Can corruption be left out? It is a fact that women, when given the chance to govern, do so with little or no corruption, but politics even at the grass root needs a corrupt person. A person who has political ambition needs to win the trust of foot soldiers, chiefs, party members and finally the electorate. All these people need favours ranging from financial (paying upfront) to contractual (future payment mostly through MOUs), rumours have it. So only the rich can afford to venture into politics, and let us face facts, how many women in Ghana have the wealth to challenge? Let us not forget that for most, the fact that your husband is rich does not make you rich, he might choose to buy anything you need to make you the trophy he needs as a decoration but will not help you grow higher than he is (chance mostly taught of as grounds for disrespect). What is a woman to do?
Is the media helping? Little mistakes by women in power are made ‘gargantuan’ for lack of a better word, working further to destroy the little thoughts which support women in power. Statements like “leave them, you know how women are, they become unbearable immediately they are pushed into high positions” also do not help. Six months ago, I had the opportunity of joining a friend in a gathering in one of the small villages in the Upper West. They called it a community meeting. Apart from three facilitators, including myself, who were ladies, all the people who were supposedly the representation of the village were men. The complaints of their failing educational system were blamed mostly on women who they claimed “left their positions because of pregnancies and births, are lazy and could not teach properly and are gossips so leave their jobs for the activity during classes hours” I specifically asked them if only women were the teacher of the village school and they were able to tell me less than 20% of the teachers were women. Asked to whether they have tried cautioning and querying them, silence was the answer. I could see most of the eyes of the men moving round and round as I spoke without fear and intimidation. My advice was clear, stop blaming women for the problems of this community, childbirth is natural and there are measures for them in the Ghana Education Service. If community leaders do not give women the vote of confidence and go on to always pour their negative thoughts on them, which woman will have the confidence to aspire for political power?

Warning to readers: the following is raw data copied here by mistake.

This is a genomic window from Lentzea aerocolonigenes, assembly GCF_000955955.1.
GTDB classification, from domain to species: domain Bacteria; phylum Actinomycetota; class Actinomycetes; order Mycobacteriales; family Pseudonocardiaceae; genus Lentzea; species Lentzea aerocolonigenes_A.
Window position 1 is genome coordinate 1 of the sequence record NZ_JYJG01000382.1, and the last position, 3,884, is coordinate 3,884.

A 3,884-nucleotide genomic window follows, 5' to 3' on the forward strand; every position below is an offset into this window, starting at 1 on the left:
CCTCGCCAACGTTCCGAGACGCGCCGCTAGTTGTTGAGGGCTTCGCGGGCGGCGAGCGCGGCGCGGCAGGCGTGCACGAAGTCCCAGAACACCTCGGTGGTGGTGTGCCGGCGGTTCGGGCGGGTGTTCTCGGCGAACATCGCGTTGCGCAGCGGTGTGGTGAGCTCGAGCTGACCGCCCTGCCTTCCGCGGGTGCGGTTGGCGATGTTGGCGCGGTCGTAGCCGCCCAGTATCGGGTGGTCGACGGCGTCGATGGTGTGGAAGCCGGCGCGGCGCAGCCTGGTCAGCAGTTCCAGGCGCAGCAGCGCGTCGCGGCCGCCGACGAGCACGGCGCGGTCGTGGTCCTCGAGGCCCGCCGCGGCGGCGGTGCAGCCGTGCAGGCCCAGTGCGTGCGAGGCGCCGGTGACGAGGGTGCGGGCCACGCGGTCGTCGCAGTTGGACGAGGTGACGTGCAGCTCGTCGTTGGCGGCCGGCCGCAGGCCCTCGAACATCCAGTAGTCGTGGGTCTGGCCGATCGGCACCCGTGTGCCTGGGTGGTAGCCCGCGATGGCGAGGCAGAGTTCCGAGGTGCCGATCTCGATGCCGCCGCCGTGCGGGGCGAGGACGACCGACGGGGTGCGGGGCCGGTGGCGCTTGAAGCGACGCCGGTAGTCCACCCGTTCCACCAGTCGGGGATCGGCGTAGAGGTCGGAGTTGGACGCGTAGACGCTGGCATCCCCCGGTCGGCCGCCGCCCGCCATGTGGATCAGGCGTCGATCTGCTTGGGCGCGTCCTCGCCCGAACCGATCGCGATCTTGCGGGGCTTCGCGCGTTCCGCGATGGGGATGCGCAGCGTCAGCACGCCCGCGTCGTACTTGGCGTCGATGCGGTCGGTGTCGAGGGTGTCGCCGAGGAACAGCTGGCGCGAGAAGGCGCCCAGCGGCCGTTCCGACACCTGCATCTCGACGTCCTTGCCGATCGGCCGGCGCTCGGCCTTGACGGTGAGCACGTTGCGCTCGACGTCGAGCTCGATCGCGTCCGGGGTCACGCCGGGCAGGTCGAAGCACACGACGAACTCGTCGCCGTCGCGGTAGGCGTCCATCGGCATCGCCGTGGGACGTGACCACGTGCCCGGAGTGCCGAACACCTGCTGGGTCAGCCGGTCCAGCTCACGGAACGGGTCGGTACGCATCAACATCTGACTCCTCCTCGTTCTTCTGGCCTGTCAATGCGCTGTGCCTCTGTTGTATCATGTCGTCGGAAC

Believe it or not, there are women in Ghana who believe women are not fit to be in power, talk less of they aspiring. Some women do not know their rights let alone fight for them. As a woman who was told by some men in my current station (Northern Region) when I first came here to teach six years ago, that “a woman’s voice must not be heard by men except her husband” and was advised to transfer to a girl’s school so as to “stop causing some big boys in some classes to sin”, I believe I need not say more. If these men have women, and yes they do, of course, will they not have the same opinion or be made to believe it considering the fact that a quotation from a holy book backed the claim?
I could go on and on and on, the bottom line is, I call on the world to see women as the powerful beings they are, that is not to say that men are powerless. I call on women to learn to support their fellow women; “single brooms break easily”. I call on fellow educated women to educate their uneducated peers on their rights and low representation of women in key positions and its effects, I call on Ghanaians to vote for their competent women candidates. A journey of a billion miles, even a ‘zillion’ miles, still starts with a step.
(Photo Credit: Zaa Radio 99.3 FM)